Play, Games, and Sport

Petanque in New York

First practiced in New York City in the 1930s (Pilate 2005, 109–10), the bowling game petanque has become visible in the public spaces of Manhattan, Brooklyn, and Queens, next to frisbee, badminton, volleyball, and tai chi. Today, this urban game is played by players of French origin (binational and expatriate), French-speaking immigrants of African origin, and increasingly numerous English-speaking players. This article uses ethnographic data I collected in 2009 and 2011 to describe petanque play in New York City, including different playing areas, the history of local petanque clubs, the hot moments of the annual calendar, ordinary practice, and the personal journeys and motivations of the players.

From Central Park Rumba with Love

Central Park Rumba is an internationally known music event. I first heard about it in Mexico City in 1980, described in great detail by Cesar Sandoval, a drummer who had lived in New York and frequented the rumba circle in the 1970s …When traveling to Havana to visit my family in the 1990s, rumberos (rumba drummers) and other musicians asked me if I knew their rumba friends from Union City, the Bronx, and Central Park. I arrived at my first CP Rumba the second week of
September 1994, my first week living in the city. There in Central Park, I was told that rumba was addictive. I got hooked! I became a regular to the scene.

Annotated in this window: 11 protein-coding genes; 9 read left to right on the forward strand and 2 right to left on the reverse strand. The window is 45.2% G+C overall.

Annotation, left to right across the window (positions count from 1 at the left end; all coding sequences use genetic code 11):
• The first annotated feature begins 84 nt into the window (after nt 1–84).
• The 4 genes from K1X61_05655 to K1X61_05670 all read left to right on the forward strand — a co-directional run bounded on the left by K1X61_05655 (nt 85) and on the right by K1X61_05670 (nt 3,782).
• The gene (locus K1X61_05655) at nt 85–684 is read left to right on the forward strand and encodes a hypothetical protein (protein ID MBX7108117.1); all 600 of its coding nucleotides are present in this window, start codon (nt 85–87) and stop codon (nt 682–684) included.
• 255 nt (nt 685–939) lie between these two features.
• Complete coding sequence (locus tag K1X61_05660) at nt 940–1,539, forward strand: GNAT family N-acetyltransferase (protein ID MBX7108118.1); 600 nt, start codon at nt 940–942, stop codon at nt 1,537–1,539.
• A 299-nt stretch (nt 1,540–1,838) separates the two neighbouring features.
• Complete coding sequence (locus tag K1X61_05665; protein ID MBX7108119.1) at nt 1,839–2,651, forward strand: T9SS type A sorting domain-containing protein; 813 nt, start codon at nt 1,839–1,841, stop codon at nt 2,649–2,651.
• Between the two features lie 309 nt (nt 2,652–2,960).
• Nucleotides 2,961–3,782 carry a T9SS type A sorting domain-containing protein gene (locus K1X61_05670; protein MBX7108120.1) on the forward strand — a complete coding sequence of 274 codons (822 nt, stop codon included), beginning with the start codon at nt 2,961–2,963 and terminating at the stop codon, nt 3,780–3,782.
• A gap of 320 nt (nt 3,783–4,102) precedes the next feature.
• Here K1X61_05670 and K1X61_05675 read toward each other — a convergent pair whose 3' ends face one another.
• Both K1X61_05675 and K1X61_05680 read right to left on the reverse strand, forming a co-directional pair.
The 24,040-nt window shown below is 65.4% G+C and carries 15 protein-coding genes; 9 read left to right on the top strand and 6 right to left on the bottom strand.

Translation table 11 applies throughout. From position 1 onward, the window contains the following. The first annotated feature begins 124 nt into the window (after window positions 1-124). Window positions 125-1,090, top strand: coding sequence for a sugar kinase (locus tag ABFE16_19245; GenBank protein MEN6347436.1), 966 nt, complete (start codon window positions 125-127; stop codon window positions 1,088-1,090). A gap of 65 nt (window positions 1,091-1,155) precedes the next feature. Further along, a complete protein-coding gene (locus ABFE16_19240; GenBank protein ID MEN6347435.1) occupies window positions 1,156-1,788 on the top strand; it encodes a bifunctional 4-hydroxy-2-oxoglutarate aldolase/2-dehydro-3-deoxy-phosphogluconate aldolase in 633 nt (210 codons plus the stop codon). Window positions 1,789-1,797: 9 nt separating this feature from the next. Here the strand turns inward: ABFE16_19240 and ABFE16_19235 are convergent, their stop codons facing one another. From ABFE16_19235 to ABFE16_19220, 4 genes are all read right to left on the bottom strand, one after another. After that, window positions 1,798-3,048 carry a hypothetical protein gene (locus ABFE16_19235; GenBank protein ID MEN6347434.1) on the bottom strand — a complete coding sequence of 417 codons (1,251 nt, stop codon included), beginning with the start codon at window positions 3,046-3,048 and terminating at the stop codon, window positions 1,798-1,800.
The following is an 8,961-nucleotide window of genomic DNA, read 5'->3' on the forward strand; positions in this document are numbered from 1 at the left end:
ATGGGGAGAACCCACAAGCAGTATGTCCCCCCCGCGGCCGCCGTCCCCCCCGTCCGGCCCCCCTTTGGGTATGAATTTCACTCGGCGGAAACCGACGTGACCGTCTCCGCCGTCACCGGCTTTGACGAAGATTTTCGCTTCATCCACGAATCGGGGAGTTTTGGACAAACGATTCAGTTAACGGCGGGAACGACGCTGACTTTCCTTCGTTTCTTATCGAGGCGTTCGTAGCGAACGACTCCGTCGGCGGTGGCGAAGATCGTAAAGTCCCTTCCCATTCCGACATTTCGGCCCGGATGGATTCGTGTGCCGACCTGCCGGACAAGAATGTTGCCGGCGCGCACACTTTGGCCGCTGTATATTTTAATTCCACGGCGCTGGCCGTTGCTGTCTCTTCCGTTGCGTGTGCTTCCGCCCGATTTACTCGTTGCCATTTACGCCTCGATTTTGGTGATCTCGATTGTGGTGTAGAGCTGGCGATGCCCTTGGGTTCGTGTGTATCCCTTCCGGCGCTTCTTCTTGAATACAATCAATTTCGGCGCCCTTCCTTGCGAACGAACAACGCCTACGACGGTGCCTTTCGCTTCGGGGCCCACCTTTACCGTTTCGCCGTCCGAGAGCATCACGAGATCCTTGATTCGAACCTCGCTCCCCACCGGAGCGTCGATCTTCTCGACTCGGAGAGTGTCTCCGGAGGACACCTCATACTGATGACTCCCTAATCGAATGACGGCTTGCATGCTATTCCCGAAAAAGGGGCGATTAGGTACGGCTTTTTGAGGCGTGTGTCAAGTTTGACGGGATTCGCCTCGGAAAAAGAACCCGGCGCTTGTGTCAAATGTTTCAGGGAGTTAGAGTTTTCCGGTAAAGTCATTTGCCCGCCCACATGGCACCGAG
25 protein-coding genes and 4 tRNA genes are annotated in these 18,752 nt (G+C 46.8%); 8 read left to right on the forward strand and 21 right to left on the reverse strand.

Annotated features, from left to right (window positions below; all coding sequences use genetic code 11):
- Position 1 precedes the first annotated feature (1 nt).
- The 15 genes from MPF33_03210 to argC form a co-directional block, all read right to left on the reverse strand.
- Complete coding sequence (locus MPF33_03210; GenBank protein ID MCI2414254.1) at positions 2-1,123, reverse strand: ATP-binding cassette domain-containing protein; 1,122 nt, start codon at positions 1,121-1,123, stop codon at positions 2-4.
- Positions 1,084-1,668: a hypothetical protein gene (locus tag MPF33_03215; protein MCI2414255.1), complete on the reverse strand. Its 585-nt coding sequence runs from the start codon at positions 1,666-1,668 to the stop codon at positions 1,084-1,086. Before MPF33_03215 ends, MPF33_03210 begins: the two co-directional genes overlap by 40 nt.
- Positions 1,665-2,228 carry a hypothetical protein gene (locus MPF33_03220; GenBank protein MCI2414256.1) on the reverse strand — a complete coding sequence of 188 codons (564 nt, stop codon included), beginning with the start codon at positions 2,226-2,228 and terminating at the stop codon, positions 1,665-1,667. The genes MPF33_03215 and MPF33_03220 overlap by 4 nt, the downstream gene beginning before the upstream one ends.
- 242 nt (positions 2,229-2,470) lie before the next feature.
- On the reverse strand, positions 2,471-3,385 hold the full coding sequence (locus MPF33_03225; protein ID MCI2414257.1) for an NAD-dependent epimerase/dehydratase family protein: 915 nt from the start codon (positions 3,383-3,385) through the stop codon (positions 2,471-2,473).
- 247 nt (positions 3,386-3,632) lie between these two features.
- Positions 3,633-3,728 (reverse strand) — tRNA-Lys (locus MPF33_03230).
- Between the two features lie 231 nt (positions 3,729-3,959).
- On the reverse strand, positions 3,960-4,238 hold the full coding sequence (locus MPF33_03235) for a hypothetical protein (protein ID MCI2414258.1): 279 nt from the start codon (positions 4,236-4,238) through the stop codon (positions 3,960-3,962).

From the Waterfront

Since the nineteenth century, a tradition of sport fishing has existed alongside the centuries-old traditions of harvesting fish for subsistence and commercial purposes. Local commercial harvesters worked as fishing guides, earning extra income by taking paying guests—typically from New York City—to historically productive fishing areas on Long Island and in the Catskills, the Finger Lakes region, and the Adirondacks.


The original American Hall of Fame was not
the baseball institution in Cooperstown, which
opened in 1939, but the Hall of Fame for Great
Americans, dedicated in 1901 on what was then
a Bronx campus of New York University. In its
early years this brainchild of NYU’s Chancellor
Henry Mitchell MacCracken was a sensation, engaging
the public and the press in spirited debate
about who merited inclusion.


On July 20, 1858, nearly 10,000 fans gathered at the Fashion Race Course in Queens to watch what may have been the most important game in all of baseball history…. baseball was governed by the rules and practices of an amateur association formed only the year before. Although this body called itself the National Association of Base Ball Players (NABBP), in truth, the new game was an exceedingly local affair, little played outside what is today the New York metropolitan area.